Our culture bombards us with the promising message that persistence will be rewarded in the end.
But effort alone is not enough. We could kill ourselves and get nowhere.
When I give presentations to businesspeople, I remind them that there’s a fine line between following up and being a stalker. Whether it’s looking for a job, closing a sale or following up with an old client, if we don’t demonstrate a valid reason for our persistence, we’re just annoying.
Irritating our way into people’s inboxes isn’t a wise approach for getting attention, earning permission or solidifying trust.
Persistence, like most things, is like tofu. It takes on the flavor of whatever sauce it’s immersed in. And so, if we fail to pair persistence with value, the flavor won’t be right, and the answer won’t be yes.
I once did four interviews for a potential consulting gig, each round coming to the table with bigger and better visual aids, homework assignments and other unnecessary props. And I was convinced that my antics and performances and stunts would impress them into hiring me.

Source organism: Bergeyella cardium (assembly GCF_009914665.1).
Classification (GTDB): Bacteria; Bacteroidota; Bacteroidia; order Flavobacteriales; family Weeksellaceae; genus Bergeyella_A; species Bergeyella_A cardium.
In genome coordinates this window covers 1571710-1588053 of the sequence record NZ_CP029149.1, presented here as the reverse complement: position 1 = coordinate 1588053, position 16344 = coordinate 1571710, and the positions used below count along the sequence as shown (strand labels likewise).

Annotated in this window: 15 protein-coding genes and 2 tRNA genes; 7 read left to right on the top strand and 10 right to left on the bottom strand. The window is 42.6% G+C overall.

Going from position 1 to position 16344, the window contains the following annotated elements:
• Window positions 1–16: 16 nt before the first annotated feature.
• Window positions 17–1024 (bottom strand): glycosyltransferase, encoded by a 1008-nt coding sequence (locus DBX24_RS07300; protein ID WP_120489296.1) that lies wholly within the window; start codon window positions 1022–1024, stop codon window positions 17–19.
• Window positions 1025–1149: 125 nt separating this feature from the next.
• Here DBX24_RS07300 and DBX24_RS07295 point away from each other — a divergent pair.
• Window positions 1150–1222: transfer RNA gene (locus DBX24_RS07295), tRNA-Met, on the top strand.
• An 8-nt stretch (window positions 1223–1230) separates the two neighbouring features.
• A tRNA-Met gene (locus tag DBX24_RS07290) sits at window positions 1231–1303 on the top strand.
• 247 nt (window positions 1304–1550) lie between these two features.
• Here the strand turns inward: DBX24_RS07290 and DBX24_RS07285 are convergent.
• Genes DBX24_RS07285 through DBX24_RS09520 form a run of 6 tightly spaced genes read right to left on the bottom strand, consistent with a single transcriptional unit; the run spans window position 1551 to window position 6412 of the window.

Unfortunately, the company explained that bringing in someone with a personality as big as mine did not make sense for them. I may have been talented, but not talented in a way that was necessary to fit into their machine.
Woops. Guess not every company needs a creative visionary.
Behold, the dangers of misguided persistence.
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That Guy with the Nametag
Author. Speaker. Strategist. Inventor. Filmmaker. Publisher. Songwriter.
Never the same speech twice. Customized for your audience. Impossible to walk away uninspired.
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